Northern Cape, province (2011 pop. 1,145,861), 144,015 sq mi (372,889 sq km), NW South Africa. In 1994, under South Africa's post-apartheid constitution, Northern Cape was created from the northern portion of the former Cape Province. The province is bounded on the north by Botswana, on the east by North West and Free State, on the south by Eastern Cape, on the south and southwest by Western Cape, on the west by the Atlantic Ocean, and on the northwest by Namibia.
The largest province in South Africa, it is also the least populated, lying on an arid plateau that stretches into the Kalahari desert in the north. The Orange River, joined by the Vaal River, flows westward through the province and forms Northern Cape's border with Namibia before emptying into the Atlantic. The capital and largest city is Kimberley.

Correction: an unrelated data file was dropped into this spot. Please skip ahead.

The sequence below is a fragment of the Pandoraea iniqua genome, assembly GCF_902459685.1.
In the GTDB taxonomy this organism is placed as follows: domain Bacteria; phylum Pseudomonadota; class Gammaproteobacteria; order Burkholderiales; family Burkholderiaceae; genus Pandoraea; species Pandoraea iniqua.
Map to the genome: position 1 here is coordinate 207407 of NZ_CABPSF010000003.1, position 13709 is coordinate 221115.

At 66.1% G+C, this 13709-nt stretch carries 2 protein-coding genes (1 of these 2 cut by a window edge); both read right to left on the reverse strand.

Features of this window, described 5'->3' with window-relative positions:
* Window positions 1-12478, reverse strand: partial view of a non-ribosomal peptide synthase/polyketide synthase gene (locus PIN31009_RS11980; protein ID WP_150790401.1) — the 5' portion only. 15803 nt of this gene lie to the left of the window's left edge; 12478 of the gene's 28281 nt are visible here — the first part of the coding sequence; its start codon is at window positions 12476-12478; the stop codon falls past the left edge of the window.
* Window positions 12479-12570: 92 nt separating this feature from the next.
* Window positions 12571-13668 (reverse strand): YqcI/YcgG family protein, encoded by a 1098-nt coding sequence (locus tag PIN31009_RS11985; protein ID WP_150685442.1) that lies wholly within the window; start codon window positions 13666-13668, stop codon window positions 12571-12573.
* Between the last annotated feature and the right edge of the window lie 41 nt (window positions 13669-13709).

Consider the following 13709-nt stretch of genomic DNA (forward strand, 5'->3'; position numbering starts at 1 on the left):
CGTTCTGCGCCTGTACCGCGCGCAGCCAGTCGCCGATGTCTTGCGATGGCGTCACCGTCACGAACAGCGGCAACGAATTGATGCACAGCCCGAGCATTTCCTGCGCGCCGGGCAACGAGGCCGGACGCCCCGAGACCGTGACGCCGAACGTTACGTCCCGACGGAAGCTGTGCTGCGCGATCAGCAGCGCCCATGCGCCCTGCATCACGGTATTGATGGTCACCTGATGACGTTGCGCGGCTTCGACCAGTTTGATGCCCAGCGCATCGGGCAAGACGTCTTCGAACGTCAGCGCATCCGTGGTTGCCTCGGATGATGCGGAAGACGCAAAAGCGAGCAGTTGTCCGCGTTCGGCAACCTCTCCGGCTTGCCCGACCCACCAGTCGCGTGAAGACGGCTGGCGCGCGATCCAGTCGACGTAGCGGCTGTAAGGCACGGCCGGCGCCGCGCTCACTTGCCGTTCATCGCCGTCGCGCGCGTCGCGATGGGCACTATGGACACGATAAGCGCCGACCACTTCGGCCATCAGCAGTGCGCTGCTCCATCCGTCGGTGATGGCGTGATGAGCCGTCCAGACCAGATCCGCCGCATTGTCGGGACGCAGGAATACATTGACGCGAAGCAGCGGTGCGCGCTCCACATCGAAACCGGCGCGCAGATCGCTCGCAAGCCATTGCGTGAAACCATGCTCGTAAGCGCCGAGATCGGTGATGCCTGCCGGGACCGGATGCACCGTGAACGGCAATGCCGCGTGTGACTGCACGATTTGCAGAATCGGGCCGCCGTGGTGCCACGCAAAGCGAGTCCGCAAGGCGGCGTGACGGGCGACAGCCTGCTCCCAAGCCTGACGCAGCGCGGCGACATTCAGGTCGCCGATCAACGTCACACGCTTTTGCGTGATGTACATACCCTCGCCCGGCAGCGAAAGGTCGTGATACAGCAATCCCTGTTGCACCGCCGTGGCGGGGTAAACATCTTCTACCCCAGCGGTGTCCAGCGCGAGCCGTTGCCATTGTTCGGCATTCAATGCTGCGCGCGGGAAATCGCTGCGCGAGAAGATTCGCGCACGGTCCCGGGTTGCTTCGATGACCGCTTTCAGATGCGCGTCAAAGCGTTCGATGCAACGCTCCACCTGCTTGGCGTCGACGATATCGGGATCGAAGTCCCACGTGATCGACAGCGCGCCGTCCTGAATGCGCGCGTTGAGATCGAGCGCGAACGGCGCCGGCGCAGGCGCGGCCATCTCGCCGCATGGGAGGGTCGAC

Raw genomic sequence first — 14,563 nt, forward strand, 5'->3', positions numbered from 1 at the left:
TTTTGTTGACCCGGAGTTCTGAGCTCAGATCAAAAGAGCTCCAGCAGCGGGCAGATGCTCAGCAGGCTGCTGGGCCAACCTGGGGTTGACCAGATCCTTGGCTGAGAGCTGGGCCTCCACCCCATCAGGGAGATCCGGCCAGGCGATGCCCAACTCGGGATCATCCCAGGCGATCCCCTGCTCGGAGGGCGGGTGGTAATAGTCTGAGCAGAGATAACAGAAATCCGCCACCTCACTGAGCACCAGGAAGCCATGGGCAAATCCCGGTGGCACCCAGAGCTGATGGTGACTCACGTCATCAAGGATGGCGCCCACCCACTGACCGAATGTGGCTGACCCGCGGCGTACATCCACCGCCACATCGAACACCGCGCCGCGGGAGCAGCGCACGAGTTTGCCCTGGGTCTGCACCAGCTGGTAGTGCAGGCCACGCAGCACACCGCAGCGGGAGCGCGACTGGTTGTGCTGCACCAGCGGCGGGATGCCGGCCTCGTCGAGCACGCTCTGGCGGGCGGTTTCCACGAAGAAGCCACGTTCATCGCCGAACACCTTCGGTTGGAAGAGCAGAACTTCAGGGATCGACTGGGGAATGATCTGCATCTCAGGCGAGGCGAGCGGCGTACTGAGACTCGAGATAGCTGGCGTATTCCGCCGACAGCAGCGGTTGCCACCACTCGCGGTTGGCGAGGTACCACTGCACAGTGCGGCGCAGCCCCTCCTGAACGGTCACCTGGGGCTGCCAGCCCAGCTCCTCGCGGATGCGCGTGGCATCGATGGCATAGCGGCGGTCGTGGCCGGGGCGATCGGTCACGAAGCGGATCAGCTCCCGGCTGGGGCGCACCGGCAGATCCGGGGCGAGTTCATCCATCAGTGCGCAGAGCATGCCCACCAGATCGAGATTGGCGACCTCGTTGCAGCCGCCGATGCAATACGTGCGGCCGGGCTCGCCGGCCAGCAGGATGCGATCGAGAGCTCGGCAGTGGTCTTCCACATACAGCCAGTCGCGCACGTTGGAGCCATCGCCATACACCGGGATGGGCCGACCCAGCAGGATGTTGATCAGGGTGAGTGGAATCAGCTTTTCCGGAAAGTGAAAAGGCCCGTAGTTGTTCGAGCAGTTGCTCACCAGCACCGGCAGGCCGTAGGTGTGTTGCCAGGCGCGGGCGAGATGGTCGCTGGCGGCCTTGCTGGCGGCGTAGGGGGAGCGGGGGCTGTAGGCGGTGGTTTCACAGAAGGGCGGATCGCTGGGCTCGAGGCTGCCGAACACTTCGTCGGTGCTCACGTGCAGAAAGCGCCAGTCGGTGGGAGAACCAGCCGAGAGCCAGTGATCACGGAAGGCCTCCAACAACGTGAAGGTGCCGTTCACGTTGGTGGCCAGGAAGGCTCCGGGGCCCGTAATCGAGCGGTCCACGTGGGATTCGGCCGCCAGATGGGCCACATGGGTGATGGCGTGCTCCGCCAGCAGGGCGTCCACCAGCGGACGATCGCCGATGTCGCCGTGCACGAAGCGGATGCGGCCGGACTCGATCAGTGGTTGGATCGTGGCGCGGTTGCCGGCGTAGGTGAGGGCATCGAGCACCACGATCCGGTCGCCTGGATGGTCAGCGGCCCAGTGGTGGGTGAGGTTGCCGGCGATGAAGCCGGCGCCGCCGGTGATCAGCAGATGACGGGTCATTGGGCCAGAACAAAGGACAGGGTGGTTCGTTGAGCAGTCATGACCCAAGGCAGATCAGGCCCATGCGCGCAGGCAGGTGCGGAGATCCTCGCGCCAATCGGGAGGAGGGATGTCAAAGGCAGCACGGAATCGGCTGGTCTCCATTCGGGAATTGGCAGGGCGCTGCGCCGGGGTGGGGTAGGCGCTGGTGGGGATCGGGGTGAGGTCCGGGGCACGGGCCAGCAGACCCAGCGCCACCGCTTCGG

Sheep farming is important in the Karoo, a semidesert region that covers much of the province. Grapes and other fruit are grown in the Orange River valley. Iron ore and diamonds are mined; diamond mining, once the most important factor in the economy, has declined in recent years. The San people inhabit the Kalahari, and the area is rich in their rock engravings. The principal languages of Northern Cape are Afrikaans and Setswana.
The Columbia Electronic Encyclopedia, 6th ed. Copyright © 2012, Columbia University Press. All rights reserved.
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